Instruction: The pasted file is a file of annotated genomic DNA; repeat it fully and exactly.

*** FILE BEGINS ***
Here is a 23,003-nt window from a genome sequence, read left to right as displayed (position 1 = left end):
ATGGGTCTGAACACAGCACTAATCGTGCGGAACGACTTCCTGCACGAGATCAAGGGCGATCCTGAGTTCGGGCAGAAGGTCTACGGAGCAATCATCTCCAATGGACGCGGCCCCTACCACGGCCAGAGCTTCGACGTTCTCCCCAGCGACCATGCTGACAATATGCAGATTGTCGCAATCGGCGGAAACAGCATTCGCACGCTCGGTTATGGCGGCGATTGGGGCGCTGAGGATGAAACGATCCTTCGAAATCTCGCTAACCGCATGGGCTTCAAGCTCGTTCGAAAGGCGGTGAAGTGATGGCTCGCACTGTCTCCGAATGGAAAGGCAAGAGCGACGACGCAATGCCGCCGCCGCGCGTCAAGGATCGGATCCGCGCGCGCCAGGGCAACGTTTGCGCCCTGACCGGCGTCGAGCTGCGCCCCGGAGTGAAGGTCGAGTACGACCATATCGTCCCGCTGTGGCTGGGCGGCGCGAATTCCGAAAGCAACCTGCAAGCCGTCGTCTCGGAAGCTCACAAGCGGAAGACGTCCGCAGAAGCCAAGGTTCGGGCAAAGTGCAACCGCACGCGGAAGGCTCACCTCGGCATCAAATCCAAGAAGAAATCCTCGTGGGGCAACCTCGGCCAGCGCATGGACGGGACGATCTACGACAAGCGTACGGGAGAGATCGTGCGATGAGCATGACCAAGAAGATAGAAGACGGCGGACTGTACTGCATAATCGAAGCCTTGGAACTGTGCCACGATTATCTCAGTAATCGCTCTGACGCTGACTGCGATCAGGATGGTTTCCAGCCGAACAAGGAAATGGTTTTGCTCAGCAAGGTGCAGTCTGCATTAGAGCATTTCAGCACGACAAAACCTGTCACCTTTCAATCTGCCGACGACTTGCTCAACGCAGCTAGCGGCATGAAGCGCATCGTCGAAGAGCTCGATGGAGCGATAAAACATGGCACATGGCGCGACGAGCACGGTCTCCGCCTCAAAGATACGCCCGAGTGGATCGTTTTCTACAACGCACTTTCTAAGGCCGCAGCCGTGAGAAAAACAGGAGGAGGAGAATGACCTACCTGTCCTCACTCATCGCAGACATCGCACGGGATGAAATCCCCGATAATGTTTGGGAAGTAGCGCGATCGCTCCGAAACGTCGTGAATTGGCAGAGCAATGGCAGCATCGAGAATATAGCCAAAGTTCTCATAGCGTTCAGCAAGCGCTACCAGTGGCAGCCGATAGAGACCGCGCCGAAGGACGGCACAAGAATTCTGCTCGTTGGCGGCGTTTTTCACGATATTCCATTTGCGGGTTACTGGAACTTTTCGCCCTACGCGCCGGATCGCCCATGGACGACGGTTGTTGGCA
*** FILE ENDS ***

Here is a 23,003-nt window from a genome sequence, read left to right as displayed (position 1 = left end):
ATGGGTCTGAACACAGCACTAATCGTGCGGAACGACTTCCTGCACGAGATCAAGGGCGATCCTGAGTTCGGGCAGAAGGTCTACGGAGCAATCATCTCCAATGGACGCGGCCCCTACCACGGCCAGAGCTTCGACGTTCTCCCCAGCGACCATGCTGACAATATGCAGATTGTCGCAATCGGCGGAAACAGCATTCGCACGCTCGGTTATGGCGGCGATTGGGGCGCTGAGGATGAAACGATCCTTCGAAATCTCGCTAACCGCATGGGCTTCAAGCTCGTTCGAAAGGCGGTGAAGTGATGGCTCGCACTGTCTCCGAATGGAAAGGCAAGAGCGACGACGCAATGCCGCCGCCGCGCGTCAAGGATCGGATCCGCGCGCGCCAGGGCAACGTTTGCGCCCTGACCGGCGTCGAGCTGCGCCCCGGAGTGAAGGTCGAGTACGACCATATCGTCCCGCTGTGGCTGGGCGGCGCGAATTCCGAAAGCAACCTGCAAGCCGTCGTCTCGGAAGCTCACAAGCGGAAGACGTCCGCAGAAGCCAAGGTTCGGGCAAAGTGCAACCGCACGCGGAAGGCTCACCTCGGCATCAAATCCAAGAAGAAATCCTCGTGGGGCAACCTCGGCCAGCGCATGGACGGGACGATCTACGACAAGCGTACGGGAGAGATCGTGCGATGAGCATGACCAAGAAGATAGAAGACGGCGGACTGTACTGCATAATCGAAGCCTTGGAACTGTGCCACGATTATCTCAGTAATCGCTCTGACGCTGACTGCGATCAGGATGGTTTCCAGCCGAACAAGGAAATGGTTTTGCTCAGCAAGGTGCAGTCTGCATTAGAGCATTTCAGCACGACAAAACCTGTCACCTTTCAATCTGCCGACGACTTGCTCAACGCAGCTAGCGGCATGAAGCGCATCGTCGAAGAGCTCGATGGAGCGATAAAACATGGCACATGGCGCGACGAGCACGGTCTCCGCCTCAAAGATACGCCCGAGTGGATCGTTTTCTACAACGCACTTTCTAAGGCCGCAGCCGTGAGAAAAACAGGAGGAGGAGAATGACCTACCTGTCCTCACTCATCGCAGACATCGCACGGGATGAAATCCCCGATAATGTTTGGGAAGTAGCGCGATCGCTCCGAAACGTCGTGAATTGGCAGAGCAATGGCAGCATCGAGAATATAGCCAAAGTTCTCATAGCGTTCAGCAAGCGCTACCAGTGGCAGCCGATAGAGACCGCGCCGAAGGACGGCACAAGAATTCTGCTCGTTGGCGGCGTTTTTCACGATATTCCATTTGCGGGTTACTGGAACTTTTCGCCCTACGCGCCGGATCGCCCATGGACGACGGTTGTTGGCA